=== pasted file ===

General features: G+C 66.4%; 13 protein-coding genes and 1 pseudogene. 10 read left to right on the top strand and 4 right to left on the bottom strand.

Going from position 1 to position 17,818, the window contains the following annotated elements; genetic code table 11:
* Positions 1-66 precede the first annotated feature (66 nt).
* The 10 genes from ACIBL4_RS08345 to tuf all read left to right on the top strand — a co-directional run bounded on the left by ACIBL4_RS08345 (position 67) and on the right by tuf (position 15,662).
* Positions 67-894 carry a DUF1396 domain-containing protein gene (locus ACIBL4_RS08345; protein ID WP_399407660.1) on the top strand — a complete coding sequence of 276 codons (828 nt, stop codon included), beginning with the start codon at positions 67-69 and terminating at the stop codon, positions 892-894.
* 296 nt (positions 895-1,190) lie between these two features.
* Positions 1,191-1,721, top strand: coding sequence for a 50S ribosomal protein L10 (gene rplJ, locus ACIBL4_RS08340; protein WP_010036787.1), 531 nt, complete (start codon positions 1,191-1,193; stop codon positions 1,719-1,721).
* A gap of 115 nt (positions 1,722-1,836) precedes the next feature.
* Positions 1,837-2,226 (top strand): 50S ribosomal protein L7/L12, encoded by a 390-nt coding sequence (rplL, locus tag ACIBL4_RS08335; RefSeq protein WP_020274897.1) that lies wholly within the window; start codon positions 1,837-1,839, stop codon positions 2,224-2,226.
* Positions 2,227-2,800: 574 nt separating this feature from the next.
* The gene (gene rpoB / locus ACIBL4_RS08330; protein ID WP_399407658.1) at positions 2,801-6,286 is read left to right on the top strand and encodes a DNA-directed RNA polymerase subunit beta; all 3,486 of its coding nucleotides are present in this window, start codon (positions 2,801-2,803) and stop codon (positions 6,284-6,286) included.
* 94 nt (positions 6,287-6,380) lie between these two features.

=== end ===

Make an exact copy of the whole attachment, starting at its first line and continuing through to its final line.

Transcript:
General features: G+C 66.4%; 13 protein-coding genes and 1 pseudogene. 10 read left to right on the top strand and 4 right to left on the bottom strand.

Going from position 1 to position 17,818, the window contains the following annotated elements; genetic code table 11:
* Positions 1-66 precede the first annotated feature (66 nt).
* The 10 genes from ACIBL4_RS08345 to tuf all read left to right on the top strand — a co-directional run bounded on the left by ACIBL4_RS08345 (position 67) and on the right by tuf (position 15,662).
* Positions 67-894 carry a DUF1396 domain-containing protein gene (locus ACIBL4_RS08345; protein ID WP_399407660.1) on the top strand — a complete coding sequence of 276 codons (828 nt, stop codon included), beginning with the start codon at positions 67-69 and terminating at the stop codon, positions 892-894.
* 296 nt (positions 895-1,190) lie between these two features.
* Positions 1,191-1,721, top strand: coding sequence for a 50S ribosomal protein L10 (gene rplJ, locus ACIBL4_RS08340; protein WP_010036787.1), 531 nt, complete (start codon positions 1,191-1,193; stop codon positions 1,719-1,721).
* A gap of 115 nt (positions 1,722-1,836) precedes the next feature.
* Positions 1,837-2,226 (top strand): 50S ribosomal protein L7/L12, encoded by a 390-nt coding sequence (rplL, locus tag ACIBL4_RS08335; RefSeq protein WP_020274897.1) that lies wholly within the window; start codon positions 1,837-1,839, stop codon positions 2,224-2,226.
* Positions 2,227-2,800: 574 nt separating this feature from the next.
* The gene (gene rpoB / locus ACIBL4_RS08330; protein ID WP_399407658.1) at positions 2,801-6,286 is read left to right on the top strand and encodes a DNA-directed RNA polymerase subunit beta; all 3,486 of its coding nucleotides are present in this window, start codon (positions 2,801-2,803) and stop codon (positions 6,284-6,286) included.
* 94 nt (positions 6,287-6,380) lie between these two features.